Simon & Schuster is starting a one year pilot in which they plan to "sell" ebooks to the Brooklyn Public Library, New York Public Library, and the Queens Library. These 3 libraries, which serve a combined population of over 8.3 million, will have the option of buying from the publishing company’s complete catalog. The ebook titles will be sold under a 1 year license, after which they will expire and need to be repurchased.
As part of the pilot the libraries are also going to be enabling patrons to buy S&S ebooks via the library website. It's not clear exactly how this will occur nor has this option been added to the website yet, but the press release does note that the libraries will receive a commission on the ebook sales they generate.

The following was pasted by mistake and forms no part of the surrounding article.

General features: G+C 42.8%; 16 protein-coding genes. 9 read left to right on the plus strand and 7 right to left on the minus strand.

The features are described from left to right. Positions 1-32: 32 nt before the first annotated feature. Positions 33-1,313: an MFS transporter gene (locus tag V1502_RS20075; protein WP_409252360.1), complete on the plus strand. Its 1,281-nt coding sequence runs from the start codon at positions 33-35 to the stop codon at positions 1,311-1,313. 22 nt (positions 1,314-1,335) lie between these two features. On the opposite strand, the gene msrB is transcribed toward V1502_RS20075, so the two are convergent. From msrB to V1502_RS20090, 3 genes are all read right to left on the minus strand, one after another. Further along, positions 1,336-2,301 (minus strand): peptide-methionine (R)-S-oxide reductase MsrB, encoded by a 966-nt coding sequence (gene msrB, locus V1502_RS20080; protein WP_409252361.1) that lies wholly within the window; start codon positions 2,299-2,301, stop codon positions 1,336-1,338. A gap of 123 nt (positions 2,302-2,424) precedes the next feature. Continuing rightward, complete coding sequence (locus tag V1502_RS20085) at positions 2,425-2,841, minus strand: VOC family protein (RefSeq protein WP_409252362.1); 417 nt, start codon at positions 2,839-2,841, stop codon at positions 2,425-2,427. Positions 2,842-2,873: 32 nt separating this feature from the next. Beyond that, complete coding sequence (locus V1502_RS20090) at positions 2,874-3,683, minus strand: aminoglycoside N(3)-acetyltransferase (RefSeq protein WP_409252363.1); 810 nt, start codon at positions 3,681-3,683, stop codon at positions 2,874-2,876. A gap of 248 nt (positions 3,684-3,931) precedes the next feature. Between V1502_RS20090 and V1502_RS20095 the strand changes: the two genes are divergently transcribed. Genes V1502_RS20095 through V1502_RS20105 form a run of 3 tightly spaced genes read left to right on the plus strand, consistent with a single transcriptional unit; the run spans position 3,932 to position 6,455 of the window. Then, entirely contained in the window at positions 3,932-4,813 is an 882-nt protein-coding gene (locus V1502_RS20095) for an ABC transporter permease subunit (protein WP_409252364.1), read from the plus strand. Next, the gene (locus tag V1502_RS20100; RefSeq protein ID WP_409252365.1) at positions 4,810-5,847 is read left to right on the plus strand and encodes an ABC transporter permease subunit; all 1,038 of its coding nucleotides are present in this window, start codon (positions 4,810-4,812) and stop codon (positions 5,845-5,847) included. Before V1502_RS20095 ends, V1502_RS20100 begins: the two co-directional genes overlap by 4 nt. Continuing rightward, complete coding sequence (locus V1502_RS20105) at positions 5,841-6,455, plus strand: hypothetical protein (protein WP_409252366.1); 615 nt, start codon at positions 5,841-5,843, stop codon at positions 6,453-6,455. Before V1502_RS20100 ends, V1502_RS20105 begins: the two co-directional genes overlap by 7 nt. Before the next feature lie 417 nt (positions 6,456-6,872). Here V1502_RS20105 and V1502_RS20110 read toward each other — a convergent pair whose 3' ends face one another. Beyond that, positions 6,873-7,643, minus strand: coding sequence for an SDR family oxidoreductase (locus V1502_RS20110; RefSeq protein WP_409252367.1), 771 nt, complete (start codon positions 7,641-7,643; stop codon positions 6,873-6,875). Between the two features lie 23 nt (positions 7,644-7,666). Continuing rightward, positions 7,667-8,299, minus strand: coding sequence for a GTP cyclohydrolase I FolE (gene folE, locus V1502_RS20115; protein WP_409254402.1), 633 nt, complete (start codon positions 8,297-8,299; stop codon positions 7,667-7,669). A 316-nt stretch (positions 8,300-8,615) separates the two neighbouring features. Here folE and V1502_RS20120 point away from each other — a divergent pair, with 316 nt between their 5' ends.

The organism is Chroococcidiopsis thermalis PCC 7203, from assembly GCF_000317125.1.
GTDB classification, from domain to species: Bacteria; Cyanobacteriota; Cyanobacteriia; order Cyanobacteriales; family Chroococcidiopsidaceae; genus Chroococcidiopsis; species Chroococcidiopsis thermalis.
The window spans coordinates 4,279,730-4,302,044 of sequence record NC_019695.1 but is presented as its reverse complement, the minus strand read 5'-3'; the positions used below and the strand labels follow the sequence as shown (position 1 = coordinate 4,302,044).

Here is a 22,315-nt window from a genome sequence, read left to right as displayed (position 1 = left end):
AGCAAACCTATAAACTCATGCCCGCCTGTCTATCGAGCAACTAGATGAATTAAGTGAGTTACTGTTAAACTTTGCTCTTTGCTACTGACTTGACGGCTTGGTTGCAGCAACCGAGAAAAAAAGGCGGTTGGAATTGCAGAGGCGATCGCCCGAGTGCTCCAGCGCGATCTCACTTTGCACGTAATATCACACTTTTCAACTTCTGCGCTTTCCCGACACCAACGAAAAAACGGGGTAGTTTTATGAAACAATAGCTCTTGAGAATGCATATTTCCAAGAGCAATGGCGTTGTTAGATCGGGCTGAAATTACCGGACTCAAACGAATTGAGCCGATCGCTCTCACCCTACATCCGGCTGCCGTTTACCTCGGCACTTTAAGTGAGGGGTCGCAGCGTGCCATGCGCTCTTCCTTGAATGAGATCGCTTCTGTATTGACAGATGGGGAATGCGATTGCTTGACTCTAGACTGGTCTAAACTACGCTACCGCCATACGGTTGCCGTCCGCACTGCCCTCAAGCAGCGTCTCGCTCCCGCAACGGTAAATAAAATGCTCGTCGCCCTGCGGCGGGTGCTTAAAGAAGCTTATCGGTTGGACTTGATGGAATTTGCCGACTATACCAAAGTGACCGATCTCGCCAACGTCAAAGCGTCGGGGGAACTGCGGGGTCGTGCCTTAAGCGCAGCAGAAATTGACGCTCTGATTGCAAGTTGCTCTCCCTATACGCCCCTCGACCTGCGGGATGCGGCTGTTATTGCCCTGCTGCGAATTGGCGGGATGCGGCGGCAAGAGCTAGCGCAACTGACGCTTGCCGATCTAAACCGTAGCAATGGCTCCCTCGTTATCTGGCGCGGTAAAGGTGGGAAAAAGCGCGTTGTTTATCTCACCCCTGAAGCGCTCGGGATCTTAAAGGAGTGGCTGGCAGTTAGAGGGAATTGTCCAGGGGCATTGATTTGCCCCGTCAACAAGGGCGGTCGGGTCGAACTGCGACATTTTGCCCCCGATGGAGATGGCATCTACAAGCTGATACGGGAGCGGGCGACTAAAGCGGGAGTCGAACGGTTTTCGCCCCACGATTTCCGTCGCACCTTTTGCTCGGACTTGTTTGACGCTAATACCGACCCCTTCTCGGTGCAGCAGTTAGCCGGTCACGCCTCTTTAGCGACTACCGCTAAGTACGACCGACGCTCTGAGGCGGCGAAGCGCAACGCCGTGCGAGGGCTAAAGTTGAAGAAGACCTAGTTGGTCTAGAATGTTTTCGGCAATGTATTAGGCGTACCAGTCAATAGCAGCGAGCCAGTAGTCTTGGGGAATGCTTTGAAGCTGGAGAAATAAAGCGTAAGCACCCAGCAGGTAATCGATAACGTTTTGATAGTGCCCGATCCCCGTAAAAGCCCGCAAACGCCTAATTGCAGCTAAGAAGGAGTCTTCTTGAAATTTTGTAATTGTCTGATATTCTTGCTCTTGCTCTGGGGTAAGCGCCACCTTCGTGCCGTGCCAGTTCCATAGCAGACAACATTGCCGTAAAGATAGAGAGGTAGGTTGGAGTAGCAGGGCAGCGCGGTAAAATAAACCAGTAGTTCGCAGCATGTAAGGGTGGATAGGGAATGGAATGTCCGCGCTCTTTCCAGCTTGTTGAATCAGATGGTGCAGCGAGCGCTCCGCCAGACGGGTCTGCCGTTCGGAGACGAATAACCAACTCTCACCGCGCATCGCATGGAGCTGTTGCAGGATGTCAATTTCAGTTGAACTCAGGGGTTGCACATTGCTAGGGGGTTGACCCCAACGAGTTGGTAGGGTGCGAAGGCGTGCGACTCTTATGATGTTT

Unlike the Penguin pilot which launched last Fall (and later expanded to all libraries), this pilot program will be supported by not one but 2 library ebook vendors. The 3M Cloud Library will be supplying S&S ebooks to the New York Public Library and Brooklyn Library, and Baker & Taylor's Axis 360 digital library platform will be providing ebooks to Queens Library.
IMO, these 2 vendors were chosen in part because they already had existing relationships with the libraries in question. Also, I think they were chosen because they are not OverDrive. This vendor is growing increasingly unpopular of late, and they have been frozen out of the pilot programs that Penguin, Macmillan, and S&S have launched.
Simon & Schuster was the last remaining holdout among the major US publishers, having sold a single ebook to libraries in 2012. They are joined in their efforts to minimize library ebook sales by Hachette and Random House, each of which have significantly increased library ebook prices in 2012, and Macmillan, which is currently trialing a small pilot with 1200 backlist titles. HarperCollins, as you probably know, enacted a 26 checkout limit in 2011. And Penguin launched a pilot program last Fall that was later expanded to all libraries.
image by B.D.'s world